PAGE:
Investment of time and money in its research and development programme and academic partnerships has made the Greenbank Group an award-winning innovator of cleaner coal technologies.

The Greenbank Group is a leader in the design and manufacture of pioneering cleaner coal technologies (CCT). CCT is widely acknowledged as one of the most effective methods for improving efficiency and thereby reducing emissions in coal fired power plants. The company’s success has been largely due to its commitment to research and development on its portfolio of boiler optimization products. The strides in innovation that Greenbank has made has positioned the group at the forefront of CCT.

Greenbank has been awarded two Rushlight Awards for Power Technology: the Rushlight Fossil Fuel Award for a technological advancement or innovation that has made a significant contribution to the reduction in environmental impact of fossil fuel usage; and the prestigious Rushlight Power Generation & Transmission Award for the most significant engineering development that has improved the efficiency of energy conversion and transmission from fuel source to consumer in the electricity sector.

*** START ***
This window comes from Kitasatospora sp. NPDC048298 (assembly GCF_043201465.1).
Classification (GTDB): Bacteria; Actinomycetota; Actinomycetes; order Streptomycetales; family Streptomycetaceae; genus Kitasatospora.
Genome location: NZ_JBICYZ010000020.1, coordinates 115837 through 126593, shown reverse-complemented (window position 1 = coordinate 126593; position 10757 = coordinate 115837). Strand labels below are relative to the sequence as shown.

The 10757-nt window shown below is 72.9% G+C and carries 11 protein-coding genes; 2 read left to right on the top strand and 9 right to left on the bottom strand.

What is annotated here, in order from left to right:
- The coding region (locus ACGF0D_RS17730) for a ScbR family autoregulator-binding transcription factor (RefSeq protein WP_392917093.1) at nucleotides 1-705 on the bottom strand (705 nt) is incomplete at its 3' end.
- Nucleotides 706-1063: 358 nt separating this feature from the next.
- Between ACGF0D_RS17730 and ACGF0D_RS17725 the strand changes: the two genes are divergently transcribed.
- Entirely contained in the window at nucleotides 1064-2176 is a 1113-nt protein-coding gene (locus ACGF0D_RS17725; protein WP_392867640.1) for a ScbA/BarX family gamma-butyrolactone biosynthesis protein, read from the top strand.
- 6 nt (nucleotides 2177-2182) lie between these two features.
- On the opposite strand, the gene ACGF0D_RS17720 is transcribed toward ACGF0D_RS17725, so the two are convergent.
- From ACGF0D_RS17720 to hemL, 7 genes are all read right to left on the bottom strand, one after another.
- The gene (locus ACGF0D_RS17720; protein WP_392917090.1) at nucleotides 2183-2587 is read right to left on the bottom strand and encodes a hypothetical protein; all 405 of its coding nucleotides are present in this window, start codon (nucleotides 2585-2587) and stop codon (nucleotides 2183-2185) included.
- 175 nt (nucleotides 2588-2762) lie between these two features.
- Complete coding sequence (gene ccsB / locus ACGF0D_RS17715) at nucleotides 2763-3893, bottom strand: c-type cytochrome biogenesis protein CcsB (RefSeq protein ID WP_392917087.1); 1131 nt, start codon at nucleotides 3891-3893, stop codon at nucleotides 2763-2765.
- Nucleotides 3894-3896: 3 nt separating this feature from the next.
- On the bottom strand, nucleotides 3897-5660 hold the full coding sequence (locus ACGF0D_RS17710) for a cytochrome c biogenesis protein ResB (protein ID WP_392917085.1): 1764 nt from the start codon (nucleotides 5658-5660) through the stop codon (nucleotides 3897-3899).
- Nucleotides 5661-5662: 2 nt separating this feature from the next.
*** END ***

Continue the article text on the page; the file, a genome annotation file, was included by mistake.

Crowning Greenbank’s industry achievements came the Queen’s Award for Enterprise in the Innovation category for 2008.

Charles Conroy, Greenbank managing director said: “We are extremely encouraged by the response we’ve had from the power industry regarding our products and believe that by continuing to invest in research and development we can ensure that coal fired power stations become greener, cleaner, and more efficient.”

The CCT products

Key developments for the company have included the introduction of groundbreaking CCT products such as the Variable Area Rope Breaker (VARB), the G-CAM Carbon-in-Ash Analyser, and the particle size analyser (PSA) together with the application of the PfMaster Coal Flow On-Line Monitoring System. These products have been instrumental in delivering major efficiency improvements and benefits in the optimization of coal fired power generation plant in many countries.


Cleaner coal technologies offer both economic and environmental benefits
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Providing balanced and equal distribution from mills to boiler burners has been a challenge to operating and performance engineers alike for many years. In particular, where splits in direction occur in the puliverized fuel (PF) piping system or on multi-outlet mills, successful monitoring and controlling of the PF flow can be highly beneficial to efficiency and emissions. And this is a useful place to begin closer examination of Greenbank’s technology.